My parents gave me a home, but more than that, they gave me roots, stability and security, throughout whatever else may have been going on in our lives.

They also gave me the respect and freedom to be my own little person and eventually go off and find my own place in the world.

They gave me values and a moral framework, but also encouraged me to think for myself and make my own – often differing – opinions – from early childhood, actually.

They gave me, and still do, their undivided, uncompromised support for everything I do, even if it’s things that break their heart, like their only daughter moving to a different country, 1000 miles away from them.

They made sacrifices to give me everything - emotional, material and otherwise. 

And they did that, throughout all the ups and downs and challenges and crises and worry that every family – us included – go through in life. That, I could always be sure of.

Now I’m a parent, I hope that I am and always will be giving my kids the same things, make them feel the same way.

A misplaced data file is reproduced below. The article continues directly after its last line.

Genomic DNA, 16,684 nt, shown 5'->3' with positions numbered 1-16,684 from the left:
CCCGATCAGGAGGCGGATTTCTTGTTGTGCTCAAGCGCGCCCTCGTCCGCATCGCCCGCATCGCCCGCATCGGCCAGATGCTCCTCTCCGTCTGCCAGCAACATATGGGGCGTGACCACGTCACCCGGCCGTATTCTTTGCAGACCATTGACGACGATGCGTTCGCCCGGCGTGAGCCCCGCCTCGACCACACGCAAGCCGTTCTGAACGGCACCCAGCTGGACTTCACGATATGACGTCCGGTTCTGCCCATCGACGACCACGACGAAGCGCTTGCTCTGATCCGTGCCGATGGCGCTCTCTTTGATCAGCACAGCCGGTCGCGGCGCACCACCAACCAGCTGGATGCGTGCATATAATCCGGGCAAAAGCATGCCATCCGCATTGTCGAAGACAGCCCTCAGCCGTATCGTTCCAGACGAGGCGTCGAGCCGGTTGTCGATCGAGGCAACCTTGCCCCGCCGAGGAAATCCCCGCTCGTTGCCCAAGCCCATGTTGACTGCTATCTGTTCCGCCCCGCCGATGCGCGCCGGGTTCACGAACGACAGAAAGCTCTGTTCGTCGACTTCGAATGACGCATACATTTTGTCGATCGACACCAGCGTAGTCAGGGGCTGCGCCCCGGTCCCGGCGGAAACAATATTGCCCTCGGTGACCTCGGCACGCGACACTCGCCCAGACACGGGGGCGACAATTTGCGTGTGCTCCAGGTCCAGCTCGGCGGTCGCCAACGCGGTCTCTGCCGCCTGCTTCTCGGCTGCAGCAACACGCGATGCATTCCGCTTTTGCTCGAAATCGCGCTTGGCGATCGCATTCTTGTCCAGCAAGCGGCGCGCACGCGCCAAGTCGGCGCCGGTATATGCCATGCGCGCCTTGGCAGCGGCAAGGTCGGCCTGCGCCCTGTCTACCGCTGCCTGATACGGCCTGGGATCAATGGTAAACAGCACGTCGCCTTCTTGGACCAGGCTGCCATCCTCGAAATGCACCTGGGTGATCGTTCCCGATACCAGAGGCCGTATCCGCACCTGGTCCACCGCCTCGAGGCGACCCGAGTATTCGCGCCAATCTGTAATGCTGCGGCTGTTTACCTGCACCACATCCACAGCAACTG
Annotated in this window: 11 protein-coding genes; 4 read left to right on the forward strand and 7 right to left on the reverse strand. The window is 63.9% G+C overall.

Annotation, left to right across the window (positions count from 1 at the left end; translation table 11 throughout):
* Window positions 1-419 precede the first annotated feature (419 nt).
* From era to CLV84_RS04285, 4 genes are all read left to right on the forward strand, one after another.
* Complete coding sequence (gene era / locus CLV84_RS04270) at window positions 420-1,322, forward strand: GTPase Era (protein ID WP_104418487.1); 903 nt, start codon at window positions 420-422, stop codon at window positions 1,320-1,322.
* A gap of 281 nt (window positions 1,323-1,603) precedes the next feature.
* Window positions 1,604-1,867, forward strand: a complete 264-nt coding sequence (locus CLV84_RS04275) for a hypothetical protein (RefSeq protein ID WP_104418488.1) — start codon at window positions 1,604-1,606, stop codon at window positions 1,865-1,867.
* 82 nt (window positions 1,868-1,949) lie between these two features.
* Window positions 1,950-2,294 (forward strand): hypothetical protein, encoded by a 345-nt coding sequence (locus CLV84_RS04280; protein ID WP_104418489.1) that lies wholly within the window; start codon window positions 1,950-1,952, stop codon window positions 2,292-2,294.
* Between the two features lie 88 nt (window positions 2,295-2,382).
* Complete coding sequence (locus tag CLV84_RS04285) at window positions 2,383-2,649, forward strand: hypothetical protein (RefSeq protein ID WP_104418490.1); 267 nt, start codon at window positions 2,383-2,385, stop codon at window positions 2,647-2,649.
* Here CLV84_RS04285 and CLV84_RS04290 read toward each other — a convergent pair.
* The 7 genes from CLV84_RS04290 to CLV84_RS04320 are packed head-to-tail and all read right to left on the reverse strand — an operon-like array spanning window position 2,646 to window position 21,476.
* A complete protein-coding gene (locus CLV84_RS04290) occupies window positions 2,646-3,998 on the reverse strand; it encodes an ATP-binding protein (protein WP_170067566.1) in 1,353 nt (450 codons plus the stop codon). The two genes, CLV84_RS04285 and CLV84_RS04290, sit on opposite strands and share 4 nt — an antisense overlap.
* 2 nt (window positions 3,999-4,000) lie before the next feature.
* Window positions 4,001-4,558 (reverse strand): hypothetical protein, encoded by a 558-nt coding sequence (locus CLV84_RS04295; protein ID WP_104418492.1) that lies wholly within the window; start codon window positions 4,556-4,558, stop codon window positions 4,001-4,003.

Of course, if you asked Becky right now what makes her happy, it would be all the material things - new toys, dressing up costumes, pink dresses, ballet etc.

And for Alex, it's mainly having cuddles and being fed and kept clean.

But I hope that when they grow up, they will look back and appreciate, just like I do now, that it wasn't just the material things, but all the other, unspoken stuff that made their childhood a happy one. 


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8 Apr 2015

Double Trouble


I’m lucky enough to be working from home the majority of the time, though my work arrangement requires me to frequently go to London, sometimes several times a week, as well as visit our head office at least once a month. 

But because my first few weeks back have been a bit unpredictable, what with all the illnesses that we’ve all been suffering from, I guess I had an involuntary grace period and didn’t have to travel anywhere initially.

And because I’m not commuting to and fro an office every day, I’ve had plenty of time in the mornings to get us all ready, shipped off to nursery – which, conveniently, is in our village - and me sitting at my desk well in time for my 9am start.